A battery startup founded by a former Tesla engineer announced plans on Tuesday for mass production of next-generation materials in the US to cut costs, increase driving ranges of electric cars and reduce the industry's dependence on China.
Sila Nanotechnologies will invest in a new plant in Washington state due to open in 2024, Sila CEO Gene Berdichevsky told Reuters.
Berdichevsky said Sila would use the new plant to make silicon-based anode materials that can store 20% more energy than anodes that use graphite, 70% of which comes from China.
He pointed out that in recent years the price of electric car batteries had plateaued rather than coming down, so new materials could help lower the cost to consumers.
Auto giant Daimler AG has a minority equity stake in unlisted Sila and the company is also backed by BMW. Sila raised an additional $590 million last year and has a valuation of around $3.3 billion.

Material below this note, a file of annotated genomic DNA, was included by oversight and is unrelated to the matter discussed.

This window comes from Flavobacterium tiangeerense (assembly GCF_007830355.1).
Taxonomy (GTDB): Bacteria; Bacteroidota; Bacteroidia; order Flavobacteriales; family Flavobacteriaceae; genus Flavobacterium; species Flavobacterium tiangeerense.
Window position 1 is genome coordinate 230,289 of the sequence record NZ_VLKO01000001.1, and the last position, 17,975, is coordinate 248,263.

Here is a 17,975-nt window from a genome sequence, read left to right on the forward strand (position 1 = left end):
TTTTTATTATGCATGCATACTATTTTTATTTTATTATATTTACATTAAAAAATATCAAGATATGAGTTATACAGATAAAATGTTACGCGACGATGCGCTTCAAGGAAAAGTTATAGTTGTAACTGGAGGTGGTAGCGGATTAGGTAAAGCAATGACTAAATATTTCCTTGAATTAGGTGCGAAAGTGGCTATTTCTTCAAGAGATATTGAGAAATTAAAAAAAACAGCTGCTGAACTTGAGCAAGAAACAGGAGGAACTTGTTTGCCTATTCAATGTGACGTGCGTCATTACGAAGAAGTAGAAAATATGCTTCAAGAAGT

Unlike graphite, silicon is not on the U.S. critical minerals as the Biden administration is keen to reduce reliance on China in the battery supply chain.
He said its new facility aims to deliver annual silicon-based anode production sufficient to power 10 gigawatt hours of batteries in 100,000 electric vehicles, with a goal to increase the capacity to power 2 million electric vehicles a year, according to the Reuters report.
Sila runs a test production facility at Alameda in California that can produce battery materials for about 1,000 cars a year which it plans to scale up.
Tesla CEO Elon Musk had also announced a plan to use silicon-based anode in its new batteries at its Battery Day event in 2020.